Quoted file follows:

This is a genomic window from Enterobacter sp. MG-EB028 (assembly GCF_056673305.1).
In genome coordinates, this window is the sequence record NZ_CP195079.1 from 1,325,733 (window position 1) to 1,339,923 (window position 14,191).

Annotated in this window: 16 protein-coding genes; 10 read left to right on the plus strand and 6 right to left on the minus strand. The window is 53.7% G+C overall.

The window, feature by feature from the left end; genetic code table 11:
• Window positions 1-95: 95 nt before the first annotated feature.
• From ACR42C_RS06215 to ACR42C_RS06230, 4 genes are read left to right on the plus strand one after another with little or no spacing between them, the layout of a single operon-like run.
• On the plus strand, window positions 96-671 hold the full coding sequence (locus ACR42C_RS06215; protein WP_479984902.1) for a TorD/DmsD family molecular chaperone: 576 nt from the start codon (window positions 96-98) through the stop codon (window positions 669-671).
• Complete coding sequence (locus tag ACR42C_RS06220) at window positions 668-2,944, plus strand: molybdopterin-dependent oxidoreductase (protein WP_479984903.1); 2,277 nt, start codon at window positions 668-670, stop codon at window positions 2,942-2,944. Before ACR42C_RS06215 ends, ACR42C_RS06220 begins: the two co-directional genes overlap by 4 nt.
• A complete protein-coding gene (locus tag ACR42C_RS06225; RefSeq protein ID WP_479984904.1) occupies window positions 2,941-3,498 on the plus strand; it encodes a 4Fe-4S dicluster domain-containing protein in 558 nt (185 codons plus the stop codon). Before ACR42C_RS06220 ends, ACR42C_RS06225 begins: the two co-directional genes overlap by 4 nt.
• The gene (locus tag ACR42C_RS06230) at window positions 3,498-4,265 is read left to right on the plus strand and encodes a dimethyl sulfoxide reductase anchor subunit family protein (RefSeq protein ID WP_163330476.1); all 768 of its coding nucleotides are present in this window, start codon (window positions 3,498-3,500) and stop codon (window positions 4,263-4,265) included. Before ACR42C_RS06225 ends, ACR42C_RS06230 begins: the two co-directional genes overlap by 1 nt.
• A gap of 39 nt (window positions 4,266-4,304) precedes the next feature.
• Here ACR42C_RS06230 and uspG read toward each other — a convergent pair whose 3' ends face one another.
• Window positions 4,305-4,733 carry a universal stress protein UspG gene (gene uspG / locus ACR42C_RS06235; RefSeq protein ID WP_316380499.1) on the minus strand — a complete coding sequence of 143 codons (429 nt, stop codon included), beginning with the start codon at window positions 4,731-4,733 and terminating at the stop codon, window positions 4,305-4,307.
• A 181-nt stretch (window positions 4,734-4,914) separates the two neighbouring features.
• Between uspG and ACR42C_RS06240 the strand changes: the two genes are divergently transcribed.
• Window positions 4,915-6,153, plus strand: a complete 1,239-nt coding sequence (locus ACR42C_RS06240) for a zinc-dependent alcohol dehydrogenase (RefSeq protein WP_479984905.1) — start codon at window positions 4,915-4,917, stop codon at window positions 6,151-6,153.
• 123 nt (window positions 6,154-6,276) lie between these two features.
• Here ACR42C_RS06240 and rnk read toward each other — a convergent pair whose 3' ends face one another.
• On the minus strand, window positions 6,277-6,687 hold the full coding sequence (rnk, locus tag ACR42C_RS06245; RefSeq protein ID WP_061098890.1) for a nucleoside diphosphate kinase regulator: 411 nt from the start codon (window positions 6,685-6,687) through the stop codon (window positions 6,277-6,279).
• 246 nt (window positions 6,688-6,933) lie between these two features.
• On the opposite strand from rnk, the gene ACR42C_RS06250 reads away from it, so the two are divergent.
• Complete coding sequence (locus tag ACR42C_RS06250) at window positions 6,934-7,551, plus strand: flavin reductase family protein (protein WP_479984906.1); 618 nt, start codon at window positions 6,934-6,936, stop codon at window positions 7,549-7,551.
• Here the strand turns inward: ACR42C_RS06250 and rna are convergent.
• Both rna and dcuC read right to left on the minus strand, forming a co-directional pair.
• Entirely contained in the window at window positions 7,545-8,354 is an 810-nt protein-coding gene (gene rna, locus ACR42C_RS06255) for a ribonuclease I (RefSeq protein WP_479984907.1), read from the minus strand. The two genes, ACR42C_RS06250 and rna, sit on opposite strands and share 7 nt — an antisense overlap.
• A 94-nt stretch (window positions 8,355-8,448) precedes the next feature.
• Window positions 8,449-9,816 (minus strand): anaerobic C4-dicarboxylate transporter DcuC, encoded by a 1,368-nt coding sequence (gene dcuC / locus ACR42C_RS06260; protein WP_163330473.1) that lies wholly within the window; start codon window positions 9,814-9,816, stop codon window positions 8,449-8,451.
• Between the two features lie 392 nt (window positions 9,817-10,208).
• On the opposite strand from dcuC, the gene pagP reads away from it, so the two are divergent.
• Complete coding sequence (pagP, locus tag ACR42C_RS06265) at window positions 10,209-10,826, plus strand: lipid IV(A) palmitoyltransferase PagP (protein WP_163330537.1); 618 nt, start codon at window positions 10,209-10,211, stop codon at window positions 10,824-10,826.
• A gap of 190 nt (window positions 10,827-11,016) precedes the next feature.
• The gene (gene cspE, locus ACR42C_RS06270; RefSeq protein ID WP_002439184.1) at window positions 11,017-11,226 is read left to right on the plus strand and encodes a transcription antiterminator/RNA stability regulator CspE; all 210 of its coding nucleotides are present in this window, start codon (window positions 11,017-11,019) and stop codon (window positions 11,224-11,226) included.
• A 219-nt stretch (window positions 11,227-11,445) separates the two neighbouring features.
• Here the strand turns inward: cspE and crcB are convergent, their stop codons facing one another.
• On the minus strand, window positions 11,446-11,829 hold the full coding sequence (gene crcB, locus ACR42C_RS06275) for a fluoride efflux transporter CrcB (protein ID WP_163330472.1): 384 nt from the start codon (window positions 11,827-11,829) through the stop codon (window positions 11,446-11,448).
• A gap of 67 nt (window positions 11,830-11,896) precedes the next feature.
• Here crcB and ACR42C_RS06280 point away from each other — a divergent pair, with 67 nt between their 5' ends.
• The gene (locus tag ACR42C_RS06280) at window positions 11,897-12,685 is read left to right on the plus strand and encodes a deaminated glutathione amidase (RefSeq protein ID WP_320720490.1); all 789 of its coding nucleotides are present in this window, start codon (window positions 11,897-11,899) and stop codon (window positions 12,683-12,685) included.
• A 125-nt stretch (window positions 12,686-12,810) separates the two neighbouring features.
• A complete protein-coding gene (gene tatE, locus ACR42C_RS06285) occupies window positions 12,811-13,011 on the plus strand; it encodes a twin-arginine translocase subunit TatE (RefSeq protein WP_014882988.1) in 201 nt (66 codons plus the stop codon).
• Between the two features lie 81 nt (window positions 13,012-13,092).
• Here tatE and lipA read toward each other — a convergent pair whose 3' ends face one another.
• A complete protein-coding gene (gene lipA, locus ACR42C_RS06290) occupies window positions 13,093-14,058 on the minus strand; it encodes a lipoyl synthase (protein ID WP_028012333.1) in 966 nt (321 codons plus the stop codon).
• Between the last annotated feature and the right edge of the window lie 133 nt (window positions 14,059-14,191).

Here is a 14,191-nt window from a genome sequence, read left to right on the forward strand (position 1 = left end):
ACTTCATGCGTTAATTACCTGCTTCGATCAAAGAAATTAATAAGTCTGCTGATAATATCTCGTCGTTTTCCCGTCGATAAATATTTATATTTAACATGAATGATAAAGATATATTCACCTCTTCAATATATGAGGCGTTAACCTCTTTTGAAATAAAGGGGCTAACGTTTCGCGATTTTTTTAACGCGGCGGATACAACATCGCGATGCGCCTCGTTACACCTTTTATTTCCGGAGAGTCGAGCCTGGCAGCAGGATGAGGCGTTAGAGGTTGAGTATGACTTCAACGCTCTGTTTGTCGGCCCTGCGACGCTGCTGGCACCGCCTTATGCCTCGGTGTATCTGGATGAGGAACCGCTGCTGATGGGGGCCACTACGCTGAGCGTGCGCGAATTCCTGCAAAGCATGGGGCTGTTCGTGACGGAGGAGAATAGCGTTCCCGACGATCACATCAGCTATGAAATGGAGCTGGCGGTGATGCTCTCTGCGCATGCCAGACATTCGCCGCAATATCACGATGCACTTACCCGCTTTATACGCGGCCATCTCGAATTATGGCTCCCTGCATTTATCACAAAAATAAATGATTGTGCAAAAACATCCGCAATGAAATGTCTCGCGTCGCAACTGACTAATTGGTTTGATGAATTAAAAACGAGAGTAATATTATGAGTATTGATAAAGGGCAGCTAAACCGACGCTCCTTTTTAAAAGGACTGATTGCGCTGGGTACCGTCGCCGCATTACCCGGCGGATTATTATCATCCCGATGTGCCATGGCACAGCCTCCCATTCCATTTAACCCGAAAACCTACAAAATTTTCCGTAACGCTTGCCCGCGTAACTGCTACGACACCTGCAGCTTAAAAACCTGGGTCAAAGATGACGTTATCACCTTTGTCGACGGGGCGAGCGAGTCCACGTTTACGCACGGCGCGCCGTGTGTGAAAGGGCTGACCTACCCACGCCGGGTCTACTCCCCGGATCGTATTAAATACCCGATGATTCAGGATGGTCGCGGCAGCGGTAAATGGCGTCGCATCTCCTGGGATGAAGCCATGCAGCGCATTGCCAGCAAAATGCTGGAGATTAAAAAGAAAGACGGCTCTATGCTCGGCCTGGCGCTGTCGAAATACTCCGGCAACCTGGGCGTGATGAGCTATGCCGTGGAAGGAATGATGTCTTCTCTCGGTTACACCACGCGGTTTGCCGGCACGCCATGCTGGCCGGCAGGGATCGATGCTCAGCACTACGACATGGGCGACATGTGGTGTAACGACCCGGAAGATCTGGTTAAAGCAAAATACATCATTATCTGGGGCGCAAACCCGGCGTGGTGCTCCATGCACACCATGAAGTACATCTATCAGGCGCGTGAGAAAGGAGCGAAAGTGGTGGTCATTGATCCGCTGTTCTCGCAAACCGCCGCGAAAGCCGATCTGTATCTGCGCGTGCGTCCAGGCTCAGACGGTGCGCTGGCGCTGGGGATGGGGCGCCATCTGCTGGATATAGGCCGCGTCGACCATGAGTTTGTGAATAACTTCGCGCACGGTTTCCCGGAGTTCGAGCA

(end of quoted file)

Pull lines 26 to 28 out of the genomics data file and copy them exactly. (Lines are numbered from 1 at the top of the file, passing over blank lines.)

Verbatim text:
• A 94-nt stretch (window positions 8,355-8,448) precedes the next feature.
• Window positions 8,449-9,816 (minus strand): anaerobic C4-dicarboxylate transporter DcuC, encoded by a 1,368-nt coding sequence (gene dcuC / locus ACR42C_RS06260; protein WP_163330473.1) that lies wholly within the window; start codon window positions 9,814-9,816, stop codon window positions 8,449-8,451.
• Between the two features lie 392 nt (window positions 9,817-10,208).